When Adult Siblings Fight–6 Steps To Heal The Hurt

By CK Wilde for 3GenFamily Blog

The court reporter was readying her equipment while waiting for the next case to begin. The bailiff brought in the defendant. The court reporter glanced up to see the next man on trial. Imagine the her shock to see that the defendant being brought into criminal court was her mother’s court appointed guardian!

This man was accused of embezzling from his nephew’s trust account. Was this the same man who was managing her mother’s affairs through the county’s Public Guardian Office? Yes, it was.

More of this article . . .

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2 thoughts on “When Adult Siblings Fight–6 Steps To Heal The Hurt

  1. I am the eldest daughter of a Dad with Alzheimers, he lives with us. I have 2 brothers and a younger sister. We have fallen out badly. One brother lives in Australia another in S Africa just come home to England (for now). We have Power of Attorney and have tried to register it. They have objected mainly on the relationship between my husband and my father. We are waiting for the Court of Protection to decide. I am feeling so very hurt and bewildered and now it is impossible for the others to see Dad as I do not want to see them. We look after him full time they haven’t rang to see how he is for months. How do we carry on like this.

  2. Dear Gillian,

    I am so sorry to hear about your issues with your siblings. It is very normal to feel upset when siblings barge into a situation that you have been trying to handle on your own for some time.

    Even though it is extremely difficult, resist the urge to say “Where have you been all this time?” Instead, try to say “Thank you for coming all this way.”

    We had a similar issue with my husband’s mother. When one is at a distance, it is hard to believe that a parent’s condition could deteriorate so much. We had to travel to his mother’s home to see for ourselves that her situation was at it was described to us.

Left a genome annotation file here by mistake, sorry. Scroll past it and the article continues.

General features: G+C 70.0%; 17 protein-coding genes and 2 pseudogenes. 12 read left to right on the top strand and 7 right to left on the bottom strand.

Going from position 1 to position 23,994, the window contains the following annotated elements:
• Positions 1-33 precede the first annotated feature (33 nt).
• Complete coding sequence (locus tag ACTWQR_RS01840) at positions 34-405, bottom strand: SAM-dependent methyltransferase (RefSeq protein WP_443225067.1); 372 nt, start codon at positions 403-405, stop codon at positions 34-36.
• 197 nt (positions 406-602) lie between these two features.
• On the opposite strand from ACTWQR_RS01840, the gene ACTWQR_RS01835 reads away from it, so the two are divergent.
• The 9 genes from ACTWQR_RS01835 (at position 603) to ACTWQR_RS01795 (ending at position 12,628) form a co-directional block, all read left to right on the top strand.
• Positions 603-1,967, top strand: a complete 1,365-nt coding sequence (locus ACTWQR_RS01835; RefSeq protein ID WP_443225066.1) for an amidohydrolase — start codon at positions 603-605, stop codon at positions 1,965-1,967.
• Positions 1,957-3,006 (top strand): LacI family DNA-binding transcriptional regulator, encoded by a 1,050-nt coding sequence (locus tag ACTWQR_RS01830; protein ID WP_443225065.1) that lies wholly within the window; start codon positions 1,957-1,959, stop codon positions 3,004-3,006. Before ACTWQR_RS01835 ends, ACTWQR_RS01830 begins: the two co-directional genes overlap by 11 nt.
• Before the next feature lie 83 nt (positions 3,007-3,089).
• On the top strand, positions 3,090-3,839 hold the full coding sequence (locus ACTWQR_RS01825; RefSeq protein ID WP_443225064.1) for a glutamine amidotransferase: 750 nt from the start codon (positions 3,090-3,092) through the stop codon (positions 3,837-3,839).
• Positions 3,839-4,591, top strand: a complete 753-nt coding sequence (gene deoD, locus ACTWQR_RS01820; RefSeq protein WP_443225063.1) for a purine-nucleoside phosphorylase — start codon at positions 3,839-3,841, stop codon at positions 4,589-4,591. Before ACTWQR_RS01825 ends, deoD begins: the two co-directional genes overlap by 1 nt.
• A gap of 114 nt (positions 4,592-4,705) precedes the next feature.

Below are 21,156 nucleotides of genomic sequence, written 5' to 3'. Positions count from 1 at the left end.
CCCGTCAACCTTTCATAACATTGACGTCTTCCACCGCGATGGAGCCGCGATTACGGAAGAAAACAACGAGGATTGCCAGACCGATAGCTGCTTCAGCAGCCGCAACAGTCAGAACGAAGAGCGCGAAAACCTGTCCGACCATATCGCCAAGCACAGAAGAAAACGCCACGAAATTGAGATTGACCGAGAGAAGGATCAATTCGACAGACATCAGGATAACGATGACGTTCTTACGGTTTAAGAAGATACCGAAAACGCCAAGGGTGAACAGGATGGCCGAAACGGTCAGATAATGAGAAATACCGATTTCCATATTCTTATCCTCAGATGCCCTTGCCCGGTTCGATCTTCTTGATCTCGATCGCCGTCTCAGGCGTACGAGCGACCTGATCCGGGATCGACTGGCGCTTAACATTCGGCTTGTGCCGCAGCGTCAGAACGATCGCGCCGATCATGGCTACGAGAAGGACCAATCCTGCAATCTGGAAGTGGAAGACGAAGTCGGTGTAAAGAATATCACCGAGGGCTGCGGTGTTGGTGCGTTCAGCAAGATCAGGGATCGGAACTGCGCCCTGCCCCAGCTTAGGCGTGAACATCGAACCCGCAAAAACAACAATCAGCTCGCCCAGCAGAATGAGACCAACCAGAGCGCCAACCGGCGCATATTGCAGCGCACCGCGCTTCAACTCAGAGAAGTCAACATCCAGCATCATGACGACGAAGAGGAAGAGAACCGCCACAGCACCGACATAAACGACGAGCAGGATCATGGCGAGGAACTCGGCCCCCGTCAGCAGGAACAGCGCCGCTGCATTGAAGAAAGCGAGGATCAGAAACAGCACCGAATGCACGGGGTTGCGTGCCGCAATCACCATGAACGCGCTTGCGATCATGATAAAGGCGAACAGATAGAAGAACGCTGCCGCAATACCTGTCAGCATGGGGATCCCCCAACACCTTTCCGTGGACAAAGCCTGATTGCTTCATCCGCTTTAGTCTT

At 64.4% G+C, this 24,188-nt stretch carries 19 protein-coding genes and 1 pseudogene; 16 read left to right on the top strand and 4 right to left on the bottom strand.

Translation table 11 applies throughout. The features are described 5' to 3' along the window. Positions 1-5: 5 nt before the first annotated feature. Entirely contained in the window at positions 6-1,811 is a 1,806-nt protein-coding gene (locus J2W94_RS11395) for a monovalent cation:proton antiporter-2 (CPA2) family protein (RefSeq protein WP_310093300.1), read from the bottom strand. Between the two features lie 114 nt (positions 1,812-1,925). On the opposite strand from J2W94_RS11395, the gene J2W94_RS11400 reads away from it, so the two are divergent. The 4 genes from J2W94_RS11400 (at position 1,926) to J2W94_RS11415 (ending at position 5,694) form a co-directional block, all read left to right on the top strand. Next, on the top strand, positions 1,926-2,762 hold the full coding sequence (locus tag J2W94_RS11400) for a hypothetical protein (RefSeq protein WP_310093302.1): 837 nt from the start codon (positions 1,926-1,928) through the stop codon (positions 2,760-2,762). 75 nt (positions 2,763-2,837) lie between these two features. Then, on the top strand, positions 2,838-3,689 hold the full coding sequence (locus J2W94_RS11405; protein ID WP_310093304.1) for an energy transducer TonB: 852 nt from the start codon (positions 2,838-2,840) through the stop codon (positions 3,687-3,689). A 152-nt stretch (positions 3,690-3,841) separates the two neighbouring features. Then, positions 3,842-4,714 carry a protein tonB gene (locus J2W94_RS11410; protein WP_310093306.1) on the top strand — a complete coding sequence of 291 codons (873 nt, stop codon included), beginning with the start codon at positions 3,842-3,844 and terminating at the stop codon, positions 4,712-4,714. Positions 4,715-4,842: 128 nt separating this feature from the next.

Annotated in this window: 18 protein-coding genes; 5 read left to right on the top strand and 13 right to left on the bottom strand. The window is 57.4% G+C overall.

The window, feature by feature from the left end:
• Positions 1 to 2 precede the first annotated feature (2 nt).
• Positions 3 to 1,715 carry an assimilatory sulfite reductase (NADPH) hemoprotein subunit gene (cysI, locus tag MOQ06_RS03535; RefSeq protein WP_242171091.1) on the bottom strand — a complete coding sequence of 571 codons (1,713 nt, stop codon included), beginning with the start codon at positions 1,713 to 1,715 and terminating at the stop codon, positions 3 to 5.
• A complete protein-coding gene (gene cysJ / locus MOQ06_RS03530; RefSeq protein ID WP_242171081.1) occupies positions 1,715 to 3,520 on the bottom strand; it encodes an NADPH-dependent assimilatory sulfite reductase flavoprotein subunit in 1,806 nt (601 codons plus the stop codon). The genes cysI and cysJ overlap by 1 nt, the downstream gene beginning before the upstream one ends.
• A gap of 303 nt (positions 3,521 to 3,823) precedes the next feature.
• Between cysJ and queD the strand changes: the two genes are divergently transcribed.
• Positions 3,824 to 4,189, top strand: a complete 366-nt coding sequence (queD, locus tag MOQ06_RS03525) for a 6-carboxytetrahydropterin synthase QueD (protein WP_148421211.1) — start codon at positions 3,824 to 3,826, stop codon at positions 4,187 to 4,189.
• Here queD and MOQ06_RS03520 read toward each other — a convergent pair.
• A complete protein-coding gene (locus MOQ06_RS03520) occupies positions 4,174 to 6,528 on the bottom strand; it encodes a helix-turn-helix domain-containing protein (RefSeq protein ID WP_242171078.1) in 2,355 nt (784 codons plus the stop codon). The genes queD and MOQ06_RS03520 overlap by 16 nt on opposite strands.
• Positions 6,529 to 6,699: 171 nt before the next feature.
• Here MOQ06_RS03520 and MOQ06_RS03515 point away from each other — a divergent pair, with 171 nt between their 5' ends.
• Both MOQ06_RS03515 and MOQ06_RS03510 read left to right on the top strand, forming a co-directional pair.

I am not familiar with the adult protection laws of the UK. Here in the US, the court would want all of the siblings to have the ability to visit with the elderly parent unless one of the children had been abusive to the parent.

    If you can find a way to allow your siblings to visit with your
    father, it may help to reduce the tension that exists right now. Is there an understanding member of the clergy who can be there with you?

    Caring for an Alzheimer’s patient is exhausting. Being involved in a legal action in which your basic decisions are being questioned is upsetting. I can understand how hurt you must feel.

    If you can release these feelings, you will be better able to care for your father, meet with your brothers and sister and perhaps even cooperate with them to give your father the best outcome. You can use the technique I wrote about in my blog post

    1. Acknowledge your anger and resentment. “I am angry because . . .”
    2. Acknowledge the hurt and pain it created. “This hurt me because . . .”
    3. Acknowledge the fears and self-doubts that it created. ” It made
    me feel . . .”
    4. Own any part you may have played in letting it occur or letting
    it continue. ” I did . . . to contribute to the problem.”
    5. Acknowledge what you were wanting that you didn’t get, and then put yourself in the other person’s shoes and attempt to understand where he or she was coming from at the time, and what needs the person was trying to meet — however inelegantly — by his or her behavior.
    ” My brother (sister) was trying to . . . .”
    6. Let go and forgive the person. ” I forgive and release . . .”

    You can write down your responses to each step and then tear it up or burn it so that no one sees it. Go through it separately for each sibling.

    I can assure you that you will feel better going through this
    technique. And, you will be better prepared no matter what the Court of Protection decides.

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